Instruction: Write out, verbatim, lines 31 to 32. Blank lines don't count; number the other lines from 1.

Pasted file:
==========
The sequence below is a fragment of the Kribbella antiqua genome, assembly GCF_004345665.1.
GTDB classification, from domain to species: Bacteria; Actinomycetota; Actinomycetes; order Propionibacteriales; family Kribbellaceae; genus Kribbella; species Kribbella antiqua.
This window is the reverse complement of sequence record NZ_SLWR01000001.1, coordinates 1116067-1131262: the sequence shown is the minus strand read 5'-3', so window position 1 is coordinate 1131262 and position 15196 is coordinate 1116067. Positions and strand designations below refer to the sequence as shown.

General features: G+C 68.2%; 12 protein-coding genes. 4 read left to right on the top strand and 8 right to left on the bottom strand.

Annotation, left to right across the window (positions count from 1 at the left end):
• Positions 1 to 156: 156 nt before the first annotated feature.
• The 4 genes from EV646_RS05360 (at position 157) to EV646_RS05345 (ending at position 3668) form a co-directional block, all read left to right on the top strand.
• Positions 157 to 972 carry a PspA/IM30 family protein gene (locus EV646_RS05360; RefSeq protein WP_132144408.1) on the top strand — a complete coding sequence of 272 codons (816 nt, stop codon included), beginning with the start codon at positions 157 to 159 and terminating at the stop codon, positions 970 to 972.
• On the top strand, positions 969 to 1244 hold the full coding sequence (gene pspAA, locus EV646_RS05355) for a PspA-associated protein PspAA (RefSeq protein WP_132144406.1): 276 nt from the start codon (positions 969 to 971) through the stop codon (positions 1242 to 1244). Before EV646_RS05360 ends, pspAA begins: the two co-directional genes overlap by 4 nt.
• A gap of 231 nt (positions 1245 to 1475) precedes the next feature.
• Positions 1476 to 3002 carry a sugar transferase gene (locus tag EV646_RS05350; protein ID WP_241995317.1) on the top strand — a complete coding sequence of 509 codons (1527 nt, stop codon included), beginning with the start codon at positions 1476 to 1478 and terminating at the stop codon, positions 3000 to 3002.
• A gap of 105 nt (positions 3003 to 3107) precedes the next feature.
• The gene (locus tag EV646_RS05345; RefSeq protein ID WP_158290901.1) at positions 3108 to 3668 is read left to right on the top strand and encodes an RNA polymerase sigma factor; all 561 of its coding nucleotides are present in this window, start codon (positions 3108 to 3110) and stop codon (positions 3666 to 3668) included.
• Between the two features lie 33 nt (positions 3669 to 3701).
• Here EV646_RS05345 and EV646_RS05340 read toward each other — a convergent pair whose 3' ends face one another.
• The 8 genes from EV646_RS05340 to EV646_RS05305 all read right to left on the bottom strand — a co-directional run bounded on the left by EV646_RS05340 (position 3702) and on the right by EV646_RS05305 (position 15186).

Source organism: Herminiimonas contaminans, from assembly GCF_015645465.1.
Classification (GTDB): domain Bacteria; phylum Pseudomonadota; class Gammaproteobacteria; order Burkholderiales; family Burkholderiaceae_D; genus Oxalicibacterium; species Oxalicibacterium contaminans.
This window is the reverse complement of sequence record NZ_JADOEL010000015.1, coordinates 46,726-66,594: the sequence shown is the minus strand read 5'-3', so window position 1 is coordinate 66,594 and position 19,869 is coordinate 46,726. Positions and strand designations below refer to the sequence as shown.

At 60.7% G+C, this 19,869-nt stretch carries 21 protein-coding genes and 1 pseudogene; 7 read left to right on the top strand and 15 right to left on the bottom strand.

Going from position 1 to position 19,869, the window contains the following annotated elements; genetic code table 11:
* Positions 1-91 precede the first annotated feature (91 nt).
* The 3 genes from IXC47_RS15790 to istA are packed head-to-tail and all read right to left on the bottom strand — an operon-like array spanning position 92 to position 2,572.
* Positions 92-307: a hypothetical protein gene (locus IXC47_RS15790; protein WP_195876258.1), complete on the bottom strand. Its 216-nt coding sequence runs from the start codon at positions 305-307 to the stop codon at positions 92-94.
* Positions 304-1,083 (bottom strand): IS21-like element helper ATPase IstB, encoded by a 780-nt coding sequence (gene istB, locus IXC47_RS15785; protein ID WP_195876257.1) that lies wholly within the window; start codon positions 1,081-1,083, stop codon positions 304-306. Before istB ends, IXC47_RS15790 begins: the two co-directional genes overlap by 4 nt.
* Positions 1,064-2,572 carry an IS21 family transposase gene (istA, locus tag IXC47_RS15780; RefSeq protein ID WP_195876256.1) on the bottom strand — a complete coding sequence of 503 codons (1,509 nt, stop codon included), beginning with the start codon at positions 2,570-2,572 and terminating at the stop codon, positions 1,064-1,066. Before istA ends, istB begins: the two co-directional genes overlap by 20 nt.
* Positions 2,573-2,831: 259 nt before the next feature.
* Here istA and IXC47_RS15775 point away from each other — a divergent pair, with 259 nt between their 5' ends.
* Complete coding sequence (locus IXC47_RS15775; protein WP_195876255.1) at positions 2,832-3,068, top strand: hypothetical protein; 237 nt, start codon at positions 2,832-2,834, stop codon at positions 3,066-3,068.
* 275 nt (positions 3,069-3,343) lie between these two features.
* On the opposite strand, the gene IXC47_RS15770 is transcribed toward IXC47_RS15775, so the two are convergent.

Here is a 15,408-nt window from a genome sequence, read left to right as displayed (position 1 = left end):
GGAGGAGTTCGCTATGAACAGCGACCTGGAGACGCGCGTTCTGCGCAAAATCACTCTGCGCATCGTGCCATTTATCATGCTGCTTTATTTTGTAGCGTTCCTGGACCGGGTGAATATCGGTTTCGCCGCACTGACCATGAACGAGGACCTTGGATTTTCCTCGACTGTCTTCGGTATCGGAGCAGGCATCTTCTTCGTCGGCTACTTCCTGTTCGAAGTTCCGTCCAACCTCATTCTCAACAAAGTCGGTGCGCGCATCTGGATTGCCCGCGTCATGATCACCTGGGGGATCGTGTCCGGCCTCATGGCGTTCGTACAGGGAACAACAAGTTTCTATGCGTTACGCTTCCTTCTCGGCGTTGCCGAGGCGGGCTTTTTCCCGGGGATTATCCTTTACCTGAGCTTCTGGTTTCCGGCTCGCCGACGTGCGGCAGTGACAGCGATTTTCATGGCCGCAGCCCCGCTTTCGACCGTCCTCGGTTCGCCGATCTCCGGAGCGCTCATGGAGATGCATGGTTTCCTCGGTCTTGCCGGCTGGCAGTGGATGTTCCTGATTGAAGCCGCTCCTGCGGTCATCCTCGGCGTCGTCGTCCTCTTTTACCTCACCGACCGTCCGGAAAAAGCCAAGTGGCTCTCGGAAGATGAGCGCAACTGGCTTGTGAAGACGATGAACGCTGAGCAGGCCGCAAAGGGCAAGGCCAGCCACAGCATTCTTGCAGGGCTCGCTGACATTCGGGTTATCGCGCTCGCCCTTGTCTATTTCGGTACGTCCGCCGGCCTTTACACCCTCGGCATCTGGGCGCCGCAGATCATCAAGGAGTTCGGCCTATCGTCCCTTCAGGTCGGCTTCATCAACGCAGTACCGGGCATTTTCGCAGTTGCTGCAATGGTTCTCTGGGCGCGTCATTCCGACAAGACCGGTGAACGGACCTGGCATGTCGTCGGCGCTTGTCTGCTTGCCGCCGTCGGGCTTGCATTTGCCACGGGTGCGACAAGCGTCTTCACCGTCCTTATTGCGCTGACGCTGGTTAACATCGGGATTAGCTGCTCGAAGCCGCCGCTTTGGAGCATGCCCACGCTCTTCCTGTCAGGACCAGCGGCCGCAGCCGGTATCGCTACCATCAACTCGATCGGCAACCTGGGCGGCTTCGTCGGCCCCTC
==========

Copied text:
* On the opposite strand, the gene IXC47_RS15770 is transcribed toward IXC47_RS15775, so the two are convergent.

Here is a 15,408-nt window from a genome sequence, read left to right as displayed (position 1 = left end):